Ortho Clinical Diagnostics CEO Martin Madaus told FierceMedicalDevices in an interview that Ortho has been actively investing in building out as a standalone company, which has dragged on earnings in the near term. But he added that Ortho has returned to revenue growth--and is aiming to get to about a 4% run rate.
The medical device industry has been working on miniaturizing pacemakers so they can be minimally invasively inserted and cause fewer difficulties for patients. Up next likely are closed-loop systems: pacemakers that record patient data, transmit that data externally and enable adjustment based on that data by physicians or even, eventually, on their own as guided by advanced algorithms.
Two of the three largest venture rounds in U.S. life science startups last quarter went to medical device companies. That's a bit of an unusual state of affairs for med tech--which sometimes has the reputation of getting investment in dribs and drabs to back tech that's none too innovative.
The China Food and Drug Administration has issued more than 20 guidance documents on medical device regulation over the last two years as it tightens its oversight of the device industry in the fast-growing market. The chief concern and area of uncertainty revolves around the country's clinical trial regime, especially for devices that are not on an "exempt list." Adding to the confusion, some devices on the list may still require a clinical trial, while others not on the list could get registered and approved without a trial.
Industry and free speech advocates are touting the FDA's concession to drug company Amarin as a sign that they are winning the battle over the constitutionally of off-label promotion. The settlement was no doubt prodded by a series of legal defeats suffered by the FDA, including not just over the Amarin litigation, but also a recent case involving Vascular Solutions' Vari-Lase device to treat varicose veins.
Medical devices got a taste of an IPO market last year that's long been wide open for biotech. That came at the same time that the acquisition appetite for venture-backed device companies held strong. But there's a backlog of device portfolio companies that VCs need to get off their books before they can have any greater appetite for the device category.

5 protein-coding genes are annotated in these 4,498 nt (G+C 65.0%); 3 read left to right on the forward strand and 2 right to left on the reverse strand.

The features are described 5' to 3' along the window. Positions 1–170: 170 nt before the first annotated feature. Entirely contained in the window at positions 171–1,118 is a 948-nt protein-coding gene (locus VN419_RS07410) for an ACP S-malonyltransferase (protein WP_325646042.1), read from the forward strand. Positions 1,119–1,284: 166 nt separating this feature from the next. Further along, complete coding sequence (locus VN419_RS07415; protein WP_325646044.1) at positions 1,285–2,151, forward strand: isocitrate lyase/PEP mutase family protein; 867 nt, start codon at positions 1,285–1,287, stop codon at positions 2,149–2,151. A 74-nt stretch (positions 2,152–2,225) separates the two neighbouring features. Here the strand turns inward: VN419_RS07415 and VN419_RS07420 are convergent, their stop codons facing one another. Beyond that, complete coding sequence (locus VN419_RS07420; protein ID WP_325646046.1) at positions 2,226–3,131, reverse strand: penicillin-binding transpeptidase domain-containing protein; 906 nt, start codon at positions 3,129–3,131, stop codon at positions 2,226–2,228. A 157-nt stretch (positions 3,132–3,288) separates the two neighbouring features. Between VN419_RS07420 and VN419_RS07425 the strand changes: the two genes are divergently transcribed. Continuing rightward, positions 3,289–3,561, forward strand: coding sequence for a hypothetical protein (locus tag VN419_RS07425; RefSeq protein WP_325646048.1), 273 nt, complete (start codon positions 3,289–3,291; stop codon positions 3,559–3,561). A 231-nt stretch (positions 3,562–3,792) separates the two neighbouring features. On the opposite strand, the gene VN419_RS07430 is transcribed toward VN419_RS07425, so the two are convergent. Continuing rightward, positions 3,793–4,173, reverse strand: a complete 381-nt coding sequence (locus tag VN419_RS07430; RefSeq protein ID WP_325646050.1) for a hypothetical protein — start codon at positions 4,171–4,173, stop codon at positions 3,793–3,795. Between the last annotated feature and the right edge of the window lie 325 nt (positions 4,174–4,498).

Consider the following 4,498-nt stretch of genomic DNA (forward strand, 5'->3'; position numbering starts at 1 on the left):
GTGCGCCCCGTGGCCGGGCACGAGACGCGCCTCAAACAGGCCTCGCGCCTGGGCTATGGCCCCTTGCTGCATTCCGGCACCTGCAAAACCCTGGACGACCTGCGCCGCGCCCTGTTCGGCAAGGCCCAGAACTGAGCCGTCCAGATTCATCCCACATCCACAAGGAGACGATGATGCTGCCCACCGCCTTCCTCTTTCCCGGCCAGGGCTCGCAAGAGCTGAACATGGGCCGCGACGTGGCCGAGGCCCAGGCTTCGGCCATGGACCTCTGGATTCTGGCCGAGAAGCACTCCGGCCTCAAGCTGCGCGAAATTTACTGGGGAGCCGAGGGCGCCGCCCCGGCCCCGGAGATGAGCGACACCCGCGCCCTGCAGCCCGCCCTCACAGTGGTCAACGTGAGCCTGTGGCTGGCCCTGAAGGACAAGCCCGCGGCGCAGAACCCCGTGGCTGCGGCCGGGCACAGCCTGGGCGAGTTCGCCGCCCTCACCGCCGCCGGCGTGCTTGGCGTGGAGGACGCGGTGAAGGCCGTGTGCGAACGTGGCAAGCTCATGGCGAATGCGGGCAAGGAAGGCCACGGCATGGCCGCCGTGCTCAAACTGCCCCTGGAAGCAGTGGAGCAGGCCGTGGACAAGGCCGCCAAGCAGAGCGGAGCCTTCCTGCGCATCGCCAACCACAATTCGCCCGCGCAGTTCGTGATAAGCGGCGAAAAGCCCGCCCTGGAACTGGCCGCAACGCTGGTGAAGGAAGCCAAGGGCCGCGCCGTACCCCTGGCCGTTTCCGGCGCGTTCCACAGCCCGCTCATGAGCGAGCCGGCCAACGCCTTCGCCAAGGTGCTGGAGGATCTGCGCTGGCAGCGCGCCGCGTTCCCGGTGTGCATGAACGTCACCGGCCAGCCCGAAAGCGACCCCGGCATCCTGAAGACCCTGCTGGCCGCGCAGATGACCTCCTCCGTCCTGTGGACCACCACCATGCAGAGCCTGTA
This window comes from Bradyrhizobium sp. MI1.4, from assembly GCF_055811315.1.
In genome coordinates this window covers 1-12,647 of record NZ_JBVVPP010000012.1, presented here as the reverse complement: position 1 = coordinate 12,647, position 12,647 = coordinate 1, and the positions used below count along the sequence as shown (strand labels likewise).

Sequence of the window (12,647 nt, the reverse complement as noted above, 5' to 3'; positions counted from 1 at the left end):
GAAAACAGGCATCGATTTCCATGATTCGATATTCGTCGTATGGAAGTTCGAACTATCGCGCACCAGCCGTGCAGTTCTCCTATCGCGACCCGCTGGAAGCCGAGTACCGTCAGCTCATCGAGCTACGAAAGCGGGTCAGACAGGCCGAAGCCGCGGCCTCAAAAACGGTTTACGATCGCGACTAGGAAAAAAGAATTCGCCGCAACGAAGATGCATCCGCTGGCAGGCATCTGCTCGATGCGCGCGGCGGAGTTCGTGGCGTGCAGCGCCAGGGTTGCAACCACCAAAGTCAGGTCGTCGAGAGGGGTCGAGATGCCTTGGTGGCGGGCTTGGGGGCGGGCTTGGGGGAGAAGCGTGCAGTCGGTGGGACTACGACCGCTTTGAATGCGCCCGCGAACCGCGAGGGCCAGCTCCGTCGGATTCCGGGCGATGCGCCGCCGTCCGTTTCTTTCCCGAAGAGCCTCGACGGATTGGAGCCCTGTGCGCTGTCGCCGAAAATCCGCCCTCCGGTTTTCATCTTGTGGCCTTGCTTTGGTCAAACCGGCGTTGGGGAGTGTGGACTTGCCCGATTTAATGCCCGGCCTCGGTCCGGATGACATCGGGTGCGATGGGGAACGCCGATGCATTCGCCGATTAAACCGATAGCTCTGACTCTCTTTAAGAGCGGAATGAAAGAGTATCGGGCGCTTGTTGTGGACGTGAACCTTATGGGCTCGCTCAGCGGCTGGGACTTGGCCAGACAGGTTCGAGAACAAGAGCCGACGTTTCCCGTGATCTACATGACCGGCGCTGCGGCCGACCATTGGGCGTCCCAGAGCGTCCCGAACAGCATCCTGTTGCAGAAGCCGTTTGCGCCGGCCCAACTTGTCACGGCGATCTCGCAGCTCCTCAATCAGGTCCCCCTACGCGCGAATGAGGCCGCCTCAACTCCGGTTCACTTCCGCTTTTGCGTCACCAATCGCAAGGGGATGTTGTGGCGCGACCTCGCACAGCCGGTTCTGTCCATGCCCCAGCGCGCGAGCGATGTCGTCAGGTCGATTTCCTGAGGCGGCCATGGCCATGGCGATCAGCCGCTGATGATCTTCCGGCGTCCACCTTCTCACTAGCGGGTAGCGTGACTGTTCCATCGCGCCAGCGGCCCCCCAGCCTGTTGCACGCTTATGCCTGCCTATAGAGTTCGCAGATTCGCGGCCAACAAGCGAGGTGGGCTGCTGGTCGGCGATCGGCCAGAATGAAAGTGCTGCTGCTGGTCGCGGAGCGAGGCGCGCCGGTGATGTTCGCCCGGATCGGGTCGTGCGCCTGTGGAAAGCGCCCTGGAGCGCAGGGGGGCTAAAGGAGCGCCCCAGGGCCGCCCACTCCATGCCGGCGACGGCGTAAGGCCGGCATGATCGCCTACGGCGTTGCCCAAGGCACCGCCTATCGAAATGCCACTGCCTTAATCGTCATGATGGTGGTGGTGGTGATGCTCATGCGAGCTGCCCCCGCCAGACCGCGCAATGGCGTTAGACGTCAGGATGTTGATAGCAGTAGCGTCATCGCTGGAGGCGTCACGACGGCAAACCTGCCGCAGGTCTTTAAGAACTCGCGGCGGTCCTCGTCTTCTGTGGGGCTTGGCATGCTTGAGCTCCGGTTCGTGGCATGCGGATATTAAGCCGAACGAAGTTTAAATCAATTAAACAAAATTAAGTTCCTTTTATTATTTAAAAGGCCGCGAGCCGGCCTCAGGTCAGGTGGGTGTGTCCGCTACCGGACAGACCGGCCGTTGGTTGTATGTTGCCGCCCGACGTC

Venture capital investment in the U.S. jumped to $59 billion last year--almost twice what it was a scant 5 years ago, according to the latest annual healthcare report from Silicon Valley Bank. But medical devices are capturing an ever-shrinking portion of all that largesse for innovation--down to a mere 4% of that VC total for last year or $2.4 billion, which is roughly right where it was in 2014.
Med tech has been the single hardest place to invest in the entire universe of venture capital-backed industries, said New Enterprises Associates partner Justin Klein during an insightful speech delivered last year at the Maryland Entrepreneurship expo in Baltimore.
Illumina makes waves in China with NGS clinical testing deal; LabCorp buys women's health lab to boost offerings
In this week's Dx Digest, Illumina struck a deal to expand its presence in China, Hologic snagged a CE mark for its test for a common but oft-misdiagnosed sexually transmitted infection, and diagnostics giant LabCorp snatched up medical testing unit Pathology to get its hands on the company's molecular and digital pathology services.
The success of Intuitive Surgical's da Vinci robot for minimally invasive surgery is creating a growing list of "fast followers," but the company believes it has created enough "moats" to fend them off for quite some time, according to Leerink equity analyst Richard Newitter.